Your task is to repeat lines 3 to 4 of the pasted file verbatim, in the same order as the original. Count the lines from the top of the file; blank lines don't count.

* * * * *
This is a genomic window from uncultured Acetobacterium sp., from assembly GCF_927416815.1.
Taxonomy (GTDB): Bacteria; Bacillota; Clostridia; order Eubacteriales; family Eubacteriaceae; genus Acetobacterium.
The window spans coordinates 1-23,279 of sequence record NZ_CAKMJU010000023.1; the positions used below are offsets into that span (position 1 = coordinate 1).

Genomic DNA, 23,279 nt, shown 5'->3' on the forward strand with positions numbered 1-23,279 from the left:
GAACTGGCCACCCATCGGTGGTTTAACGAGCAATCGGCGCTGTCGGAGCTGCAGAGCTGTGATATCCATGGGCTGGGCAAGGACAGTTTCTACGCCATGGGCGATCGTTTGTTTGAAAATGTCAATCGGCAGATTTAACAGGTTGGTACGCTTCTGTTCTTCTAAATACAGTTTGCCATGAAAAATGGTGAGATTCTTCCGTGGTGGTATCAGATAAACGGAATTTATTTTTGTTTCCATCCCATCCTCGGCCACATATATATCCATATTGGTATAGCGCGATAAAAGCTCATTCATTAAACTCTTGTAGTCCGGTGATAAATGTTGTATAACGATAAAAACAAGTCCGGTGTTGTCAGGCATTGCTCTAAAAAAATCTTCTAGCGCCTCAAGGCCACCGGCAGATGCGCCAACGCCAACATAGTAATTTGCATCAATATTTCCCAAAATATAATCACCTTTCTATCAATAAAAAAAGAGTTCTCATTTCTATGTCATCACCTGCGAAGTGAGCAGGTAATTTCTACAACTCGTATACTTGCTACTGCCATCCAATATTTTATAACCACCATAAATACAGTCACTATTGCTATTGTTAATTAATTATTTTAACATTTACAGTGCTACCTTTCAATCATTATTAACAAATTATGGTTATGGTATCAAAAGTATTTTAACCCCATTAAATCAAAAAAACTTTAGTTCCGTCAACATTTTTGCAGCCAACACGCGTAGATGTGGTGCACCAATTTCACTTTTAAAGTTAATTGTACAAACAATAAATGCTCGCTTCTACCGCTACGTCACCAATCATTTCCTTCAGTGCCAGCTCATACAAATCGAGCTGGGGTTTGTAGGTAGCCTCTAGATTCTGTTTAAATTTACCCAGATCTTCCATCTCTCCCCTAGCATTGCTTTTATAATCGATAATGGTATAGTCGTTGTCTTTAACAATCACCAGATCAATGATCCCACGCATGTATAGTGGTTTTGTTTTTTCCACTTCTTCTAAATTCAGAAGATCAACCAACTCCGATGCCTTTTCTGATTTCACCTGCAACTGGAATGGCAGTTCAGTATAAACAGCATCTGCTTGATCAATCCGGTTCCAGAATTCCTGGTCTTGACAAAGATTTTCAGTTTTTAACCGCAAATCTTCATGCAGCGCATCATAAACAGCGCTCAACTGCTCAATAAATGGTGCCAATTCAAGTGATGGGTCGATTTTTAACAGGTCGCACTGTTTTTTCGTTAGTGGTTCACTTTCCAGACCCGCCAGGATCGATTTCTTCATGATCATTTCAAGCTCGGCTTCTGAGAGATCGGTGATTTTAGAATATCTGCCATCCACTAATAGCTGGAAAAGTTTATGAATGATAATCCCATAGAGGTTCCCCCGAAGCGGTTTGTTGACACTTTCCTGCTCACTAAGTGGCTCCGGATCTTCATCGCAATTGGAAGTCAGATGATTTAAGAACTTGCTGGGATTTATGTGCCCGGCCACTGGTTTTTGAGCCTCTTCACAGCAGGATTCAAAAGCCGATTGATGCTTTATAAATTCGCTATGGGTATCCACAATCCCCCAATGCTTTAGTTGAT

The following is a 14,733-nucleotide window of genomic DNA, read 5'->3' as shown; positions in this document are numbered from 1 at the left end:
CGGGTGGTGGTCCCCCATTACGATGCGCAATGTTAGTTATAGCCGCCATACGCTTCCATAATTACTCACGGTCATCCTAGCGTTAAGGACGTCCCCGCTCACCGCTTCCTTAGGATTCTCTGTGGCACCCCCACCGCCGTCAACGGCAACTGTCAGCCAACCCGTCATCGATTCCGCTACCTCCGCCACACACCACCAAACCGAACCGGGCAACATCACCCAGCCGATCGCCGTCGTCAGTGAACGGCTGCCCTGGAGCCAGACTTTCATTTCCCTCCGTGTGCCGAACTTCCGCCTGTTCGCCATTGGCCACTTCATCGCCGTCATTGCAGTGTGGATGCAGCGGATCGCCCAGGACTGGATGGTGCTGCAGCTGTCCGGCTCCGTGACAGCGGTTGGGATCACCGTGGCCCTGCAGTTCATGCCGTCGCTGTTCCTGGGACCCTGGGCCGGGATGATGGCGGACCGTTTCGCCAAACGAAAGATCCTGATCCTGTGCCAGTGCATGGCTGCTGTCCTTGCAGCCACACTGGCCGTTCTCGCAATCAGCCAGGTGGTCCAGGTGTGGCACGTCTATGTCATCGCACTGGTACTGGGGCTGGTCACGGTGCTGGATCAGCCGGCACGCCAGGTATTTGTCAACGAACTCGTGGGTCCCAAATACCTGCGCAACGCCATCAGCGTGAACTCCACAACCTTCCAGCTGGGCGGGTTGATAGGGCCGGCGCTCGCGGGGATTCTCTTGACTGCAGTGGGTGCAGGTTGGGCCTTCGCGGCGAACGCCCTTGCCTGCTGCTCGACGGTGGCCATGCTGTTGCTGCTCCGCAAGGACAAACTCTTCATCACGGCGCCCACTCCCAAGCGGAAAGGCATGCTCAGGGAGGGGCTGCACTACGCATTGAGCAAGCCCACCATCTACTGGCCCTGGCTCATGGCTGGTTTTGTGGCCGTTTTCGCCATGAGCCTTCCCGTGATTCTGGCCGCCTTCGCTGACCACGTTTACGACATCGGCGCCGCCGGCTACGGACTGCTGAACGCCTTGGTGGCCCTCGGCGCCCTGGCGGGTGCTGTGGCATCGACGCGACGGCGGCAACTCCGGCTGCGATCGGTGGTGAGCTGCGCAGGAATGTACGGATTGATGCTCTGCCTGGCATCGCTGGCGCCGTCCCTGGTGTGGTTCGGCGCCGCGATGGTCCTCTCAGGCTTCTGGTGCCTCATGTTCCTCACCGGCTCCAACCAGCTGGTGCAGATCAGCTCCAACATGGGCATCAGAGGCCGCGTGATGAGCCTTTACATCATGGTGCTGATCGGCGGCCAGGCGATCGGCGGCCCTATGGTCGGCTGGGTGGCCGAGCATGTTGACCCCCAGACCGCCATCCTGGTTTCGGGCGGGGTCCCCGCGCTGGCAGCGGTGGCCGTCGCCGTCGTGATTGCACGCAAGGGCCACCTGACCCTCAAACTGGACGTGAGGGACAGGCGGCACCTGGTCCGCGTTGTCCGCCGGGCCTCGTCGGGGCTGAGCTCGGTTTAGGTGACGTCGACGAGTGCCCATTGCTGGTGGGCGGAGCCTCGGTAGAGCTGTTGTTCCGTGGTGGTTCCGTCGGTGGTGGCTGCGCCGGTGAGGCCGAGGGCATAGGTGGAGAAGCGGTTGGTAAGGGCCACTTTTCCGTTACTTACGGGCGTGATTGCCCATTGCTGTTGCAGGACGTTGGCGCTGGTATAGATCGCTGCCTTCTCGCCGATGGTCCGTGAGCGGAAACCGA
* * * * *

The window spans coordinates 1-23,279 of sequence record NZ_CAKMJU010000023.1; the positions used below are offsets into that span (position 1 = coordinate 1).

Genomic DNA, 23,279 nt, shown 5'->3' on the forward strand with positions numbered 1-23,279 from the left: